Invasive species of beetle discovered on the East End

An invasive species has been discovered on the East End in the Town of Southold.

The emerald ash borer, a beetle native to Asia first discovered in the U.S. in 2002 in southeastern Michigan, was found on private property in Southold last week, according to the Department of Environmental Conservation. The beetle is responsible for the destruction of hundreds of millions of ash trees in the U.S.

“I know of no native ash trees grown that are resistant to the insect,” entomologist Daniel Gilrein, Interim Associate AG Program Director at Cornell Cooperative Extension, said in an email.

The metallic green beetle is very hard to detect in trees during the early stages of infestation, according to the DEC. Mr. Gilrein said it’s unlikely that they’ll be seen until summer months.

The affected trees in Southold were detected after members of the Cornell Cooperative Extension noticed woodpecker activity, Mr. Gilrein said. As birds seek larvae for food, the woodpeckers chipped away the bark on the ash trees and exposed lighter areas of bark. Researchers also found beetle larvae within the inner bark, he said.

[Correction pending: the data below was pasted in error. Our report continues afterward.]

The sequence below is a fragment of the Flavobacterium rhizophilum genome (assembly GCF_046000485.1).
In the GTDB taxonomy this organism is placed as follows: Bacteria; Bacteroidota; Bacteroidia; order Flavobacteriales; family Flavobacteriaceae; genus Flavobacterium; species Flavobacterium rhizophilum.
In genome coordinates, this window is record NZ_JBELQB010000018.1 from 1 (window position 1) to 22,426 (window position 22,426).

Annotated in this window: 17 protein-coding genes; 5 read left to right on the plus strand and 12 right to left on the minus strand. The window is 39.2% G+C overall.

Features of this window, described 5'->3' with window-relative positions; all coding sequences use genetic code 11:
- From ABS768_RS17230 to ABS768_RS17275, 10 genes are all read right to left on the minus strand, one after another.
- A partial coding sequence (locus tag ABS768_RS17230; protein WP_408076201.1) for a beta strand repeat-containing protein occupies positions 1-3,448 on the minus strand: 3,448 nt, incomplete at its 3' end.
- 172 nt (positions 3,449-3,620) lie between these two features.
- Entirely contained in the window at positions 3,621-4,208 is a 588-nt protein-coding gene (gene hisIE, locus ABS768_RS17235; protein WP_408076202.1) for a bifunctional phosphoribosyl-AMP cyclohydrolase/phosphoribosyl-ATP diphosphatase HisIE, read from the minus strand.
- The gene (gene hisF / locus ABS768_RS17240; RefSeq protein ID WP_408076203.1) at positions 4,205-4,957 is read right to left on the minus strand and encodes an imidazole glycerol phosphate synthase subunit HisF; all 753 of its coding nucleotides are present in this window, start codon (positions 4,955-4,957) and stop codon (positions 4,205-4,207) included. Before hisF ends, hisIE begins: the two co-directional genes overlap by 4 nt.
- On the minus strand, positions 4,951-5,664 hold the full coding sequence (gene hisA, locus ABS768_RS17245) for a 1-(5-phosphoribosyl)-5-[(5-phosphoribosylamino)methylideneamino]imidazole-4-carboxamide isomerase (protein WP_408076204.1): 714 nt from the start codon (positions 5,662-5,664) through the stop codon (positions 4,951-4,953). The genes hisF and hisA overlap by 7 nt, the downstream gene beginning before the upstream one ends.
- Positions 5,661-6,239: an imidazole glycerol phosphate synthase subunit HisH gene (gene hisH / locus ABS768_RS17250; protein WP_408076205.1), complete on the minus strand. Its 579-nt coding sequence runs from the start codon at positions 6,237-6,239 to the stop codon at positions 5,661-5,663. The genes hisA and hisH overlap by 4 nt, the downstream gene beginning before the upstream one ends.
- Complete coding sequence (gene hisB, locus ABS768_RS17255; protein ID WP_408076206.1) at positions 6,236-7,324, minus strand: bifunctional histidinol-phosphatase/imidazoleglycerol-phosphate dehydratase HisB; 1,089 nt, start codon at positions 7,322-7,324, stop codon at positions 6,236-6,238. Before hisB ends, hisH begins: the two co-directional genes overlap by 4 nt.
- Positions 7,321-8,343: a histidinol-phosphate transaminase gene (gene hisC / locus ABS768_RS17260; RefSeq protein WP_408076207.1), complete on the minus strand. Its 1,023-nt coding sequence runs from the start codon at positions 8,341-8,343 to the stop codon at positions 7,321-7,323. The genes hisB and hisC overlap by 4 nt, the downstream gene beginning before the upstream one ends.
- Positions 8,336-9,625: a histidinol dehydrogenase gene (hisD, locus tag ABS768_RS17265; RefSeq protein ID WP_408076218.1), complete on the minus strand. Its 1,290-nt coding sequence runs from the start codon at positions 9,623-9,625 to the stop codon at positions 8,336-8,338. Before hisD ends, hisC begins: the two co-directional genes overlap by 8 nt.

Ash trees, more prominent on the South Fork than the North Fork, are not common on Long Island. Most are owned by towns or villages and some are used in some public parks for shade, Mr. Gilrein said.

“This would be a good time for towns, villages, highway departments, parks, arborists and homeowners to assess ash trees present,” he said.

The emerald ash borer typically attacks upper branches and limbs, working its way down to the lower trunk, the entomologist said. Other signs of infestation include branch flagging, or abnormal wilting, outer bark being removed, numerous shoots produced on trunks or limbs and small, D-shaped exit holes in the branches or tree trunks.

Mr. Gilrein said the dead trees could potentially be harmful if they are not removed after they die from infestation. Most trees die within 2 to 4 years of becoming infested.

“Ash trees have a reputation for breaking apart as they die or soon after, and they may become hazardous quickly,” he said. “But ash is not nearly as commonly used on Long Island and is not a common tree in our native woodlands, the EAB population may not develop as quickly or to such a high level as, say, it has done in the Mid-west.”

But there’s hope. There are effective treatments for ash trees that protect them before infestation, Mr. Gilrein said. Landscapers and arborists can apply these treatments.

“Homeowners should contact a professional to discuss their individual situation, to determine whether they have ash trees,” he suggested. “Treat valuable ash trees within about 15 miles of a known infestation.”

Cornell Cooperative Extension encouraged the public to submit suspected samples or contact the diagnostic lab.

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Photo Credit: Marianne Prue, Ohio Department of Natural Resources – Division of Forestry, Bugwood.org